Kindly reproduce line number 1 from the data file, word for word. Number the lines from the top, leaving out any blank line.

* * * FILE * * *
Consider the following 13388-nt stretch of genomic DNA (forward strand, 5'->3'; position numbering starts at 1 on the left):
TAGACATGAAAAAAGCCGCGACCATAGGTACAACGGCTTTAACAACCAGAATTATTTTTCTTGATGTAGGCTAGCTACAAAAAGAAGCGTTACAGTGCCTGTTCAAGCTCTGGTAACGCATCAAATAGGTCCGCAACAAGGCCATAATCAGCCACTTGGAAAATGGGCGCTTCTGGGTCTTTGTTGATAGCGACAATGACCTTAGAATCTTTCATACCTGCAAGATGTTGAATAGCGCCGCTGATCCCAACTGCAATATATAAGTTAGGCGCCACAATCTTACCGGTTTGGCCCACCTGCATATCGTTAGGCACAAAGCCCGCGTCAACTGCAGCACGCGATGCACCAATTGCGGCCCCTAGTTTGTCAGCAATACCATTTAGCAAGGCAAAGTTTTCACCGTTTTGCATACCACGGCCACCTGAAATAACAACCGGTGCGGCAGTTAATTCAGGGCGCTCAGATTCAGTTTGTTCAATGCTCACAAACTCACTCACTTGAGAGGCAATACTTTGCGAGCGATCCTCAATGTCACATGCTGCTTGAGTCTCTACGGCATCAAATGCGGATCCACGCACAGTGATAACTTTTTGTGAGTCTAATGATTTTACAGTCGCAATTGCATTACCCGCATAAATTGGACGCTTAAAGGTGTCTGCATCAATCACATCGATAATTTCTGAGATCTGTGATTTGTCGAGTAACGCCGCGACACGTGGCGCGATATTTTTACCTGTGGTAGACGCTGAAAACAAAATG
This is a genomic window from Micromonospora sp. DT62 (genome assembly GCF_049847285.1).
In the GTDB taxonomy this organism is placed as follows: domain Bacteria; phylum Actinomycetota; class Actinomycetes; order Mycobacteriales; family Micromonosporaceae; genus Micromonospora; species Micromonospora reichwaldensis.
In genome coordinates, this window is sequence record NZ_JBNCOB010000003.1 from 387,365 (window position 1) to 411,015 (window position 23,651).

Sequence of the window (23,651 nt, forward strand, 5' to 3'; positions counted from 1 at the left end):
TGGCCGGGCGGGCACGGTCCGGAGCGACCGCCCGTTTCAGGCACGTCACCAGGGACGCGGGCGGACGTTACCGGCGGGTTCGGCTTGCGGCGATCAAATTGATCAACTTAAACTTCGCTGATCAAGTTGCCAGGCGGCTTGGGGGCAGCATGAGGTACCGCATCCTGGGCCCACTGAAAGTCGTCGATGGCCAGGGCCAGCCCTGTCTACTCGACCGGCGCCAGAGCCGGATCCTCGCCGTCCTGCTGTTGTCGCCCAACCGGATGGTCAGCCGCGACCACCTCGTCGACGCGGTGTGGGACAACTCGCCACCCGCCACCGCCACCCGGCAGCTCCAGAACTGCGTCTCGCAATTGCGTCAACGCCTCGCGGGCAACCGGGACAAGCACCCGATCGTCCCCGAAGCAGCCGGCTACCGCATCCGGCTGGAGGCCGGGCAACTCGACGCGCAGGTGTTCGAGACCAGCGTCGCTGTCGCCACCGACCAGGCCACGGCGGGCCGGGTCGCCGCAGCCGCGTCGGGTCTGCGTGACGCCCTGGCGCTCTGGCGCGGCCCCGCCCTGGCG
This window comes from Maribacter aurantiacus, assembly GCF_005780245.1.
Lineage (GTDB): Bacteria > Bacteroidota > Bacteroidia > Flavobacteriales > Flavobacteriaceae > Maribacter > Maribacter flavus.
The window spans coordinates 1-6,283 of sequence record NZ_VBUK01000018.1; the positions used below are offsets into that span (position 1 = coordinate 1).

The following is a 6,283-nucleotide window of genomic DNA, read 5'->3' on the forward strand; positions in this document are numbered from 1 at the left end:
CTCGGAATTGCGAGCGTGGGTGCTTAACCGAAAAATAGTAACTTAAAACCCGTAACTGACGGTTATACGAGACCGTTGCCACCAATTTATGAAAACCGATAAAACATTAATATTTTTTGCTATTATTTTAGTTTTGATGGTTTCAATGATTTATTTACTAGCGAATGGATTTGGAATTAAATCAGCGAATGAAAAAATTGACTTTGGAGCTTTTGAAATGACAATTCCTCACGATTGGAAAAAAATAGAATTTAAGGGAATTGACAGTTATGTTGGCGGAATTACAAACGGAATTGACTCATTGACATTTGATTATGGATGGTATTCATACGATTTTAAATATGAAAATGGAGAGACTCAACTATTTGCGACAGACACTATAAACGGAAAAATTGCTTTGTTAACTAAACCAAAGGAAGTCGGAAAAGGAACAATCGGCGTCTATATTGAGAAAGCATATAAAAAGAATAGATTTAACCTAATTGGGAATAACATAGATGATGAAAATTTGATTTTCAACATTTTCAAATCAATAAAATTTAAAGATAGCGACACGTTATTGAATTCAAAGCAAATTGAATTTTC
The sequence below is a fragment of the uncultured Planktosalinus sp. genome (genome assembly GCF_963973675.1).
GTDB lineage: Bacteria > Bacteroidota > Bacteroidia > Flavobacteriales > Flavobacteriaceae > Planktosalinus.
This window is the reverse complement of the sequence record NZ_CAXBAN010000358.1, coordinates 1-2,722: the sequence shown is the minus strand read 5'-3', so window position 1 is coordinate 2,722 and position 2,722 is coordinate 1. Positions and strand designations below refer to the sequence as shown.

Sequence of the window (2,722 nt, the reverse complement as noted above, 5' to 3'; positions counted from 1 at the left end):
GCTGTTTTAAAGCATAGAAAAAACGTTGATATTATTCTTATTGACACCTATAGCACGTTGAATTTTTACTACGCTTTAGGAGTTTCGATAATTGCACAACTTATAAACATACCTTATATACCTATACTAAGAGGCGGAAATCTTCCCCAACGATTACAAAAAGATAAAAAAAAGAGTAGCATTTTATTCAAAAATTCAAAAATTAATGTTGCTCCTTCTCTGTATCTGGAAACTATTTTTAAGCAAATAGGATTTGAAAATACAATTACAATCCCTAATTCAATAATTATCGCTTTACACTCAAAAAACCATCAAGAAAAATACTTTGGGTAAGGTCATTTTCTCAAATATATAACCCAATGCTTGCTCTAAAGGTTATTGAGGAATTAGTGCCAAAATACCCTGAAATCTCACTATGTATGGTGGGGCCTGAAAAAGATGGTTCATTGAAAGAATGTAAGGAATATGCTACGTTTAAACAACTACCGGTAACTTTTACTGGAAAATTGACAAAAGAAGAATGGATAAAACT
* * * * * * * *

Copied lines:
Consider the following 13388-nt stretch of genomic DNA (forward strand, 5'->3'; position numbering starts at 1 on the left):